Plane-layer reflectivity or Zoeppritz based modeling techniques cannot capture the effects of heterogeneities in the subsurface. On the other hand, full finite difference methods are too computationally intensive for modeling large 3-D multi-offset surveys. This led to the need to use a scattering method such as the first order Born approximation as developed by Wu and Aki 1985.
For a model that consists of weak scatterers embedded in a smoothly varying background medium, the first Born approximation is that the scatterers act independently. The total wavefield is then the linear sum of the scattered field from each diffractor. A more complete discussion of the method, which includes its applicability to both forward modeling and inverse problems, as well as a review of the literature is given by Beydoun and Mendes 1989.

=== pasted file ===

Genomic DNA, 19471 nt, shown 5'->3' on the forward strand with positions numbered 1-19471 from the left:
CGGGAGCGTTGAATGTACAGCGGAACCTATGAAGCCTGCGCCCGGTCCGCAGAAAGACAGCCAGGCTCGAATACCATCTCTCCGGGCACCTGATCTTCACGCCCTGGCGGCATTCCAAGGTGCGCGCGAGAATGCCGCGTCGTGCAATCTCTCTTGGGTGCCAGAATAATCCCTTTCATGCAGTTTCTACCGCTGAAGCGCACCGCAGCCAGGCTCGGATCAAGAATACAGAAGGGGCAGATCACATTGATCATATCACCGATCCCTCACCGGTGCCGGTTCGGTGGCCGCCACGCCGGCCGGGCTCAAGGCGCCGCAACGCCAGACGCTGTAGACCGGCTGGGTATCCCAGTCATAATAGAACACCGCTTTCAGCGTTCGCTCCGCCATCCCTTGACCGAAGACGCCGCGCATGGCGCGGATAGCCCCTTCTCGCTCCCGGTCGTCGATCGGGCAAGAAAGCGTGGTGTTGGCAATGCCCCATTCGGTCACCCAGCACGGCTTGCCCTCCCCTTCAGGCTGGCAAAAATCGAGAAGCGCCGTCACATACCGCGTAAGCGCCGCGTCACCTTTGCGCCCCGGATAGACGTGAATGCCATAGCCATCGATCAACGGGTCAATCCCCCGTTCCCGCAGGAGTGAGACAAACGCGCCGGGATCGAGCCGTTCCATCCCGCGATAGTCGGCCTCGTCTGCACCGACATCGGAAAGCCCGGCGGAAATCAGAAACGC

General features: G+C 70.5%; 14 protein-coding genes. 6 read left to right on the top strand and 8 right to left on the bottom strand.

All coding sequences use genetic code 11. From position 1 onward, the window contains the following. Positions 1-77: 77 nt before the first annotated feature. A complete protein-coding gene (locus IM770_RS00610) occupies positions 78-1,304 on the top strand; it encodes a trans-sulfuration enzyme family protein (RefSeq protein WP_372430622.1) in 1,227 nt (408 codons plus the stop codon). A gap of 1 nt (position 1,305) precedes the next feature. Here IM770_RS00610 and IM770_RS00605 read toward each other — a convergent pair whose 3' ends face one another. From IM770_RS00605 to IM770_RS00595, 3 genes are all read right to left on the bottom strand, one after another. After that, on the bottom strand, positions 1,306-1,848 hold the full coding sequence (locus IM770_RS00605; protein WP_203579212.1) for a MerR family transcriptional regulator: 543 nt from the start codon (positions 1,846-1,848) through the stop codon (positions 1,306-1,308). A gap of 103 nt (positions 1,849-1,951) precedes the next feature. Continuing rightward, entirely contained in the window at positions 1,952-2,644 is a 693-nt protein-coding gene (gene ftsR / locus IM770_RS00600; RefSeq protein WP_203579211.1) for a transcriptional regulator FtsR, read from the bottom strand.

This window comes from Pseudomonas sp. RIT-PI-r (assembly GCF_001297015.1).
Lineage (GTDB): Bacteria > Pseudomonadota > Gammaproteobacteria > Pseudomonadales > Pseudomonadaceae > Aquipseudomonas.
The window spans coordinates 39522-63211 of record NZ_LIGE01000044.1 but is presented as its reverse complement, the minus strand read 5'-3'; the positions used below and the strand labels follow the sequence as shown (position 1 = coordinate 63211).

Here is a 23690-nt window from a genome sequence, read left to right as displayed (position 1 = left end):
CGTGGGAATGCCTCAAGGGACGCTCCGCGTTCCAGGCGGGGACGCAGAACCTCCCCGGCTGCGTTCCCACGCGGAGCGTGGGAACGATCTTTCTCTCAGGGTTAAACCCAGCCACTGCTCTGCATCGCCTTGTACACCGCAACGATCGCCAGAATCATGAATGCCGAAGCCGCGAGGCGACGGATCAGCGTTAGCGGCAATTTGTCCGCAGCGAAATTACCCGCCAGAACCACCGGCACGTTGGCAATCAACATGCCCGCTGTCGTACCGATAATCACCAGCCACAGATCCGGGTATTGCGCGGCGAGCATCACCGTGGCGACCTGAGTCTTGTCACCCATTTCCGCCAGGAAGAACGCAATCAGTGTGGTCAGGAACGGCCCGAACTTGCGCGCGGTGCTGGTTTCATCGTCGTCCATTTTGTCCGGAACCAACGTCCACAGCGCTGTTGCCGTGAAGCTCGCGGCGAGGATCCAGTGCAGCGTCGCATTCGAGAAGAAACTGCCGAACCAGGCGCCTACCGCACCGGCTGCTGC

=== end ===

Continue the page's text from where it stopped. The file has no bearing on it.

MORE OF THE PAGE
The model was parameterized in terms of the Lamé parameters and density. Small perturbations , and were considered in a slowly varying background medium described by , and . The scattered wavefield from each point diffractor is then proportional to a linear combination of relative perturbations,
Care was taken to use the correct scattering characteristics, so that the amplitudes of the modeled events would be meaningful as long as the initial assumptions were valid.
The amplitudes of these relative perturbations in and had r.m.s. values <0.05, which fits into the regime. However, the perturbations in were larger, having an r.m.s. value about 0.2, with individual scatterers larger than 0.5.